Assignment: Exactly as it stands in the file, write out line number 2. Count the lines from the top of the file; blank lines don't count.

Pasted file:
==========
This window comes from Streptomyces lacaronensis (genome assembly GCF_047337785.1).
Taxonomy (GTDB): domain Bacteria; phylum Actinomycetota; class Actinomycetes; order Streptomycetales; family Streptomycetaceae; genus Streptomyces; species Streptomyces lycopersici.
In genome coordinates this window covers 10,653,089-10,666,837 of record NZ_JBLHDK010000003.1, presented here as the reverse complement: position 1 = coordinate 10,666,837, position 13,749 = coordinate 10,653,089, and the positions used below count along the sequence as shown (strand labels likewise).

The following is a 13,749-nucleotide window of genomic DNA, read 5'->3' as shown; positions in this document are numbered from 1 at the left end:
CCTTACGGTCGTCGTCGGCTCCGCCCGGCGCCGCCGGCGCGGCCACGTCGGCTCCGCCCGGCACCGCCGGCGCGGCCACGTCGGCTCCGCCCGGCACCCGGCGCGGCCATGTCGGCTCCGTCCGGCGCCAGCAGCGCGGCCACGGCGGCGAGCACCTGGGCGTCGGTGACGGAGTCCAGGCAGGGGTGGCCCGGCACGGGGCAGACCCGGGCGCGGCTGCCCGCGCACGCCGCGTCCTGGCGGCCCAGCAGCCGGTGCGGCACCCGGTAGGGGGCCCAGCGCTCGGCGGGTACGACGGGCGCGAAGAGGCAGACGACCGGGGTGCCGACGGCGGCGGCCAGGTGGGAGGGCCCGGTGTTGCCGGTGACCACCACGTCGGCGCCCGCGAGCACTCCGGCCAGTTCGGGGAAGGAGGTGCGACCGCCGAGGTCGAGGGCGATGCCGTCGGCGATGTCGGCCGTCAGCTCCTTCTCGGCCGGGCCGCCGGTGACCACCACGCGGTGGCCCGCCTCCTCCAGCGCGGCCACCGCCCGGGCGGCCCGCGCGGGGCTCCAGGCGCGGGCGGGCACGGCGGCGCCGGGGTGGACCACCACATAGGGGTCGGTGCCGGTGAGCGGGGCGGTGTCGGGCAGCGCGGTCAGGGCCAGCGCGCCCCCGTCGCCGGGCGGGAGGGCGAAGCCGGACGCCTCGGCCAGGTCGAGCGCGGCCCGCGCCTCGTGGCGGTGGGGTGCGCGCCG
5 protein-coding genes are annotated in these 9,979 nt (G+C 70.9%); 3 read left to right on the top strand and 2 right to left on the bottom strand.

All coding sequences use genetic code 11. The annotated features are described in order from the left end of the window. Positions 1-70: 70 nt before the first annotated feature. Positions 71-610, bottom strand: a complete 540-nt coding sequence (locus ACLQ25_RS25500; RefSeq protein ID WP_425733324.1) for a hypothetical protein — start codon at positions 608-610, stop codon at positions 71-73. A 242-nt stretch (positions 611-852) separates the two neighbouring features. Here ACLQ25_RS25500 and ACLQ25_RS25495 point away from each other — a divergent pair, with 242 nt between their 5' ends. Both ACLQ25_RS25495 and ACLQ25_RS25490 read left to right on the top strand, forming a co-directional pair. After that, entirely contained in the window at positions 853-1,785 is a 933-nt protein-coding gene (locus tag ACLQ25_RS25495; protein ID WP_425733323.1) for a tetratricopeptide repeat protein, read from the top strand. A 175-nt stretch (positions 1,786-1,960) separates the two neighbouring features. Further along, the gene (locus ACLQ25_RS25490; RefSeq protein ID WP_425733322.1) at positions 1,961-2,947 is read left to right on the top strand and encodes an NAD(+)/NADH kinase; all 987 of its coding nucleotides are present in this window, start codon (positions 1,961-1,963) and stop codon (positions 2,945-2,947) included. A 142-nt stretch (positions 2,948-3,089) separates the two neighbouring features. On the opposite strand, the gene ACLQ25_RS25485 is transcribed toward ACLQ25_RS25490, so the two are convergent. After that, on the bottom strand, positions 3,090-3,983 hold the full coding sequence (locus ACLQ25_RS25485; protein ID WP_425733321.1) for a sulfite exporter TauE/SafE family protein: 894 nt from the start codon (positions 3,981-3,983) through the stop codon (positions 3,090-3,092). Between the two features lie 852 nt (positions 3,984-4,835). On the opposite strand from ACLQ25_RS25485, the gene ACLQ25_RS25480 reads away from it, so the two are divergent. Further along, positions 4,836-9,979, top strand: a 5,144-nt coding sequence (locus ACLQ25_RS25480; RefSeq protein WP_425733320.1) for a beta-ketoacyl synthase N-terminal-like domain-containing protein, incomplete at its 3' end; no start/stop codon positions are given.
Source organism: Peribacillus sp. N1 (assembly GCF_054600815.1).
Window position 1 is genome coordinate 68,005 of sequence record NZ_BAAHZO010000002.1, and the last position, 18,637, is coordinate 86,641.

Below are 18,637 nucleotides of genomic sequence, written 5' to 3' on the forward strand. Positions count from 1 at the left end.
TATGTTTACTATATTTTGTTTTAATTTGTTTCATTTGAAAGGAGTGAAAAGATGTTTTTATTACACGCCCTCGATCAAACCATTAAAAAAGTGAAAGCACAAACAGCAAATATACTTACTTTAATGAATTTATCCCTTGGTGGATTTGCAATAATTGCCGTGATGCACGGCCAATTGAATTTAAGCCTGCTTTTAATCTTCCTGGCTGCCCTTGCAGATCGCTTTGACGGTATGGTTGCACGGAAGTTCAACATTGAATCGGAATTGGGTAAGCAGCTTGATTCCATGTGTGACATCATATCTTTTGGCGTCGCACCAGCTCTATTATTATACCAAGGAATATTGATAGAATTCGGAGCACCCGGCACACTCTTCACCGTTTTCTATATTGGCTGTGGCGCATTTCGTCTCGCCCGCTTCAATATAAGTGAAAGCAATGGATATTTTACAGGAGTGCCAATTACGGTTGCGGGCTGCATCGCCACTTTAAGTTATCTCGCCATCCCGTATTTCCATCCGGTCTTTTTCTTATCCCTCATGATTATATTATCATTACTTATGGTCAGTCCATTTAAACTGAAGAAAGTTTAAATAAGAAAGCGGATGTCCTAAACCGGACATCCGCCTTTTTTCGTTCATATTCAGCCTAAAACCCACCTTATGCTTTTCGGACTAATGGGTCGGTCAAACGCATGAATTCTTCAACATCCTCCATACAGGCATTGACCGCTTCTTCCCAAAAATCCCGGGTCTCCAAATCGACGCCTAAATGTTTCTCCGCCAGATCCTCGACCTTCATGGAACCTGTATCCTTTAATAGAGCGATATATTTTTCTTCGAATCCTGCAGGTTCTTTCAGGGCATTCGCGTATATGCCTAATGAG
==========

Taxonomy (GTDB): domain Bacteria; phylum Actinomycetota; class Actinomycetes; order Streptomycetales; family Streptomycetaceae; genus Streptomyces; species Streptomyces lycopersici.